October 21, 2013
Soderbergh Week: Behind the Candelabra (2013)
Steven Soderbergh’s diverse career includes few low points. Even when his experiments don’t really work, they cover interesting themes or challenge the formula. Back in December 2011, I explored some of his lesser-known movies for this blog. It remains one of my favorite marathons and reminded me of Soderbergh’s wide-ranging talents. Despite my interest in his films, I’ve still missed several of his latest works. It’s time to rectify that omission. During this Soderbergh Week, I’ll catch up with two recent projects and close it out with a Top 10 list. My first stop is the HBO movie Behind the Candelabra, which depicts the famous pianist Liberace through the eyes of a much younger lover. Soderbergh expected a theatrical release, but studios avoided the topic and called it "too gay". Given the pedigree of the cast and crew, their response seems short-sighted. This movie feels right at home among Soderbergh's filmography and includes several Oscar-caliber performances. It took home 11 Emmys this year and was recognized as a lot more than your standard TV biopic.
Matt Damon stars as Scott Thorson, a mild-mannered guy who handles animals in low-grade films. He wants to be a veterinarian, but his life changes forever when he meets Liberace. Michael Douglas plays the very wealthy pianist who draws huge crowds around the world. His humble demeanor ("call me Lee") attracts Scott, and the money doesn't hurt either. Lee buys lavish clothes and lives in amazing homes that showcase his success. Although he's in the closet, it's hardly a well-kept secret that Lee is a homosexual. He avidly pursues Scott, who's quickly seduced by this universe and the man at the center of it. The excellent costume and set designs reveal the ways that Scott is drawn into this connection. He enjoys being with Lee, but it's the entire package that sells the deal. This life is a drug that's impossible to escape, even when the requirements grow harder to except.
Behind the Candelabra is based on a book from Thorson and Alex Thorleifson, and that personal connection makes the emotions feel more genuine. We're introduced to Lee's world right along with Scott, and it's tragic to watch him lose his way. Warning signs appear from the start that their relationship won't last, and it's only a matter of time before the other shoe drops. The screenplay from Richard LaGravenese (Beautiful Creatures, Water for Elephants) shows Scott's viewpoint but makes it clear when he's in the wrong. His drug addiction to diet pills ("the California diet") makes him paranoid, and it's a self-fulfilling prophecy when Lee pushes him aside. Would it have happened anyway? Probably. Even so, it's disheartening to watch such a well-meaning figure lose himself in the excess.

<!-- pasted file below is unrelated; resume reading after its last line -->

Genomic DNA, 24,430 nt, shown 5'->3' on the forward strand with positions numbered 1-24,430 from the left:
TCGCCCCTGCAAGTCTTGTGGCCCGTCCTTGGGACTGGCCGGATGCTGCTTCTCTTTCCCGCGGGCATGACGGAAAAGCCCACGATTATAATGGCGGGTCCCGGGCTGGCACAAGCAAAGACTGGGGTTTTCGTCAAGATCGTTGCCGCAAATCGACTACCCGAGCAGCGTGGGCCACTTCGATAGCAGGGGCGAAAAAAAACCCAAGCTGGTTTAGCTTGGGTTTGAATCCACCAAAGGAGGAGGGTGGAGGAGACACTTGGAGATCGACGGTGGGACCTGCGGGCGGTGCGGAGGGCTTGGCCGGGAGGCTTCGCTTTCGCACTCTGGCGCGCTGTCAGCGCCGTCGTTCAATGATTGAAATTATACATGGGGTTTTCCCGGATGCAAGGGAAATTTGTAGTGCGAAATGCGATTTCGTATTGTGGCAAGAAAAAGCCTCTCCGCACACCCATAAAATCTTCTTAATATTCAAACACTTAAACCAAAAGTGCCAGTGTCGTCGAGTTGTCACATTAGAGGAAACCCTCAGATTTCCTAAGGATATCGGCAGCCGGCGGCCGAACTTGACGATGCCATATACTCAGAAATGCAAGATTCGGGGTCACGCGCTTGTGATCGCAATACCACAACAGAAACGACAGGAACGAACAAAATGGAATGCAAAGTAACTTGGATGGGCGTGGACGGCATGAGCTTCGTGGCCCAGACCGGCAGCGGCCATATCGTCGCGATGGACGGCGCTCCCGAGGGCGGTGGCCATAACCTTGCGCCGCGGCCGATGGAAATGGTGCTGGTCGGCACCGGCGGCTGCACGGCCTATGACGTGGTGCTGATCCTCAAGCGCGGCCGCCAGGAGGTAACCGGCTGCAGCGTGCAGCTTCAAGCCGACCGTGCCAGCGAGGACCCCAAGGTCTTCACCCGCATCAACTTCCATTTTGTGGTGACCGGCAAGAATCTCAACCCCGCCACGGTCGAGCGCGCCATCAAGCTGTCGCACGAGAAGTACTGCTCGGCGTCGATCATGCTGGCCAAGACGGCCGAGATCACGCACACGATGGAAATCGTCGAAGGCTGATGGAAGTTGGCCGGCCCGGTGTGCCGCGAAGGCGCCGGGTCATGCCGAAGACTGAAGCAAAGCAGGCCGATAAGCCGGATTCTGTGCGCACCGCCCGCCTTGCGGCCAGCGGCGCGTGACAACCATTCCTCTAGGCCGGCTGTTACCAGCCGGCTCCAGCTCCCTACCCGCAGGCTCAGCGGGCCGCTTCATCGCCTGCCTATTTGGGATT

Soderbergh deftly presents the shallowness of this celebrity world, especially through the plastic surgery. Lee discusses the procedures like they're a fact of life and not major alterations. Beyond his own enhancements, his creepy desire to have Scott resemble his younger self reveals a different side. This is more than just a guy who wants to look younger to maintain his popular status. There's an obsession behind the kindly manner that plays a role in the rift in their relationship. Soderbergh and LaGravenese don't dig too deep into this trait since the lead character is really Scott. He doesn't crack how Lee really ticks, and that distance increases as they drift apart. It's a tricky character because he's so passionate about sex and material things, but there's a coldness that leads to some nasty decisions.
Michael Douglas won the Emmy and deserves the acclaim for playing against type. Lee's more than a one-note guy, and the veteran actor shows the vulnerability behind the glitter. When Scott catches his first glimpse of Lee without his hair, it's shocking for him and us. Douglas brings such confidence to the character that it's jarring to watch him in a different state. Damon has an equally tricky part of keeping us on board with Scott even when he drifts off the rails. It's also a challenge to show the soul behind a guy who's being molded into something entirely different by Lee and his culture. Does the original Scott still exist? The supporting cast includes familiar faces like Dan Akroyd, Scott Bakula, and Rob Lowe in small roles. They add depth to a story that's mostly focused on the two leads. One of Soderbergh's greatest assets is getting the most out of his actors, and this film is no different. It's a slow-paced movie that focuses on the characters, yet it rarely lags because of the sharp direction. There's enough to warrant a viewing even if you're unfamiliar with Liberace's history. I knew little beyond glimpses at his over-the-top wardrobe, yet there's plenty for me to enjoy in this understated production.